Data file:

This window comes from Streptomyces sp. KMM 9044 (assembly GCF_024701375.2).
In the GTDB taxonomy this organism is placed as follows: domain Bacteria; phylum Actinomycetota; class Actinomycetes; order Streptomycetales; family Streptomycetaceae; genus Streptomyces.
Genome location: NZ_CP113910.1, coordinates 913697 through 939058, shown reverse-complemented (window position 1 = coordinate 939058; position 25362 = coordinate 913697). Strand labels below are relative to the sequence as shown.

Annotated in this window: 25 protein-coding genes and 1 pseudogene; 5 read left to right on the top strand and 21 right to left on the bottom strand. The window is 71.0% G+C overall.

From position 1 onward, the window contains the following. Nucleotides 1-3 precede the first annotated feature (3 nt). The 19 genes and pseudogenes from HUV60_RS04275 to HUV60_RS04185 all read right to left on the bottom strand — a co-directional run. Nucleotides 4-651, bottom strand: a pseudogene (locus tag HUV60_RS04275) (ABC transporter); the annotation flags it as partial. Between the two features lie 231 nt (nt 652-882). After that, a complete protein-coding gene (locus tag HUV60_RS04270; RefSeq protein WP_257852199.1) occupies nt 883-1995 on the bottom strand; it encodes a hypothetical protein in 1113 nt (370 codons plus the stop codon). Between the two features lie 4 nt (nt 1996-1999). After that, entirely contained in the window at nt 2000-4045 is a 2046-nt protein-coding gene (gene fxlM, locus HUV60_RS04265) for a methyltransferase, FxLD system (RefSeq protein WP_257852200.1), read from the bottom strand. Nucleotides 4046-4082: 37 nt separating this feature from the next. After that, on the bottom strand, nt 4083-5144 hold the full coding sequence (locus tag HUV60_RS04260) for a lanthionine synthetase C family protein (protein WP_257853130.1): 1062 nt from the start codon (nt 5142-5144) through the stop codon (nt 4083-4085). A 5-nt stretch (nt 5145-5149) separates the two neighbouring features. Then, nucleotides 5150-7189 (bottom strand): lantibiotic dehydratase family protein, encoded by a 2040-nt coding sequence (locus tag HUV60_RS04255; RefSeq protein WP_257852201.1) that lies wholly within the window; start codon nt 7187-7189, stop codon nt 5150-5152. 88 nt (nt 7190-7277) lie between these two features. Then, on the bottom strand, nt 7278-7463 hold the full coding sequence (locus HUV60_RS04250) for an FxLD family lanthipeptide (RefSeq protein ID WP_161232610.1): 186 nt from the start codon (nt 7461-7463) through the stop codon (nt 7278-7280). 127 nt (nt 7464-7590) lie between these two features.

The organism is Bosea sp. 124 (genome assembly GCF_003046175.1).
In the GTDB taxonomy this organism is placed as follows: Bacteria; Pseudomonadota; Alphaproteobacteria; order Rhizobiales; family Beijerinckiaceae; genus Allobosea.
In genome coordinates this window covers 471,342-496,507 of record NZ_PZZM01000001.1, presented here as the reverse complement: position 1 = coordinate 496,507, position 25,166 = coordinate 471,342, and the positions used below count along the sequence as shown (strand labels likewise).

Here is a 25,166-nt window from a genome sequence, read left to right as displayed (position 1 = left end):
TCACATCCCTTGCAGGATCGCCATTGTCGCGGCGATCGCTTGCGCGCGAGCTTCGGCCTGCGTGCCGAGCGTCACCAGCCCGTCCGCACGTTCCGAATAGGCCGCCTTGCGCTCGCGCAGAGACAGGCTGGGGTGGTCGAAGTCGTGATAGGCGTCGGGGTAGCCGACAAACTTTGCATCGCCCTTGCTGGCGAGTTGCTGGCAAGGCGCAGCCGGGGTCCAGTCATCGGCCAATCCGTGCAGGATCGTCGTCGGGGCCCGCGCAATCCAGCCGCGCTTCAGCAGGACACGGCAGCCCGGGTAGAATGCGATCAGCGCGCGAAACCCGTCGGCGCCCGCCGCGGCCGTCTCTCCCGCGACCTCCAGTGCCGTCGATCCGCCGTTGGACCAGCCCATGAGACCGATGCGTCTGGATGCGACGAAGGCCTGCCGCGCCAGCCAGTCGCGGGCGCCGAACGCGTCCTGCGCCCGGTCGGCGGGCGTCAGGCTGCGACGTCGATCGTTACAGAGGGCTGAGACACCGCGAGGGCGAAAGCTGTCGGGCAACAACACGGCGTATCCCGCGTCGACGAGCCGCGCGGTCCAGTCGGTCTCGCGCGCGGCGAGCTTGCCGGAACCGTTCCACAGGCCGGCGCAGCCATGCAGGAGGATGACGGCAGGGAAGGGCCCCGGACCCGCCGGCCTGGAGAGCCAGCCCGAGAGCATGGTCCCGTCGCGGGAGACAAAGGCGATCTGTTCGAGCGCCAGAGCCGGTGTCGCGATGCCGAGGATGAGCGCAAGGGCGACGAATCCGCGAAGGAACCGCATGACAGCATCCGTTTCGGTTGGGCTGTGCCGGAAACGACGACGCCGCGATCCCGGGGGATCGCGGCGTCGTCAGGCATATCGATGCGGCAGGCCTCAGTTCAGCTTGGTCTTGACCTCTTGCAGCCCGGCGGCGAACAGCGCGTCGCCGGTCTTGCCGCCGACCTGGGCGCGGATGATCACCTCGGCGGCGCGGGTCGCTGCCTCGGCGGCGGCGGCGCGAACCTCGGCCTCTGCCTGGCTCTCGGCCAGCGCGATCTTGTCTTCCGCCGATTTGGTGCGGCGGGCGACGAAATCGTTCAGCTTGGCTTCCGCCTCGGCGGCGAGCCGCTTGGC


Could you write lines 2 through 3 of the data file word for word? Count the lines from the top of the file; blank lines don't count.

In the GTDB taxonomy this organism is placed as follows: domain Bacteria; phylum Actinomycetota; class Actinomycetes; order Streptomycetales; family Streptomycetaceae; genus Streptomyces.
Genome location: NZ_CP113910.1, coordinates 913697 through 939058, shown reverse-complemented (window position 1 = coordinate 939058; position 25362 = coordinate 913697). Strand labels below are relative to the sequence as shown.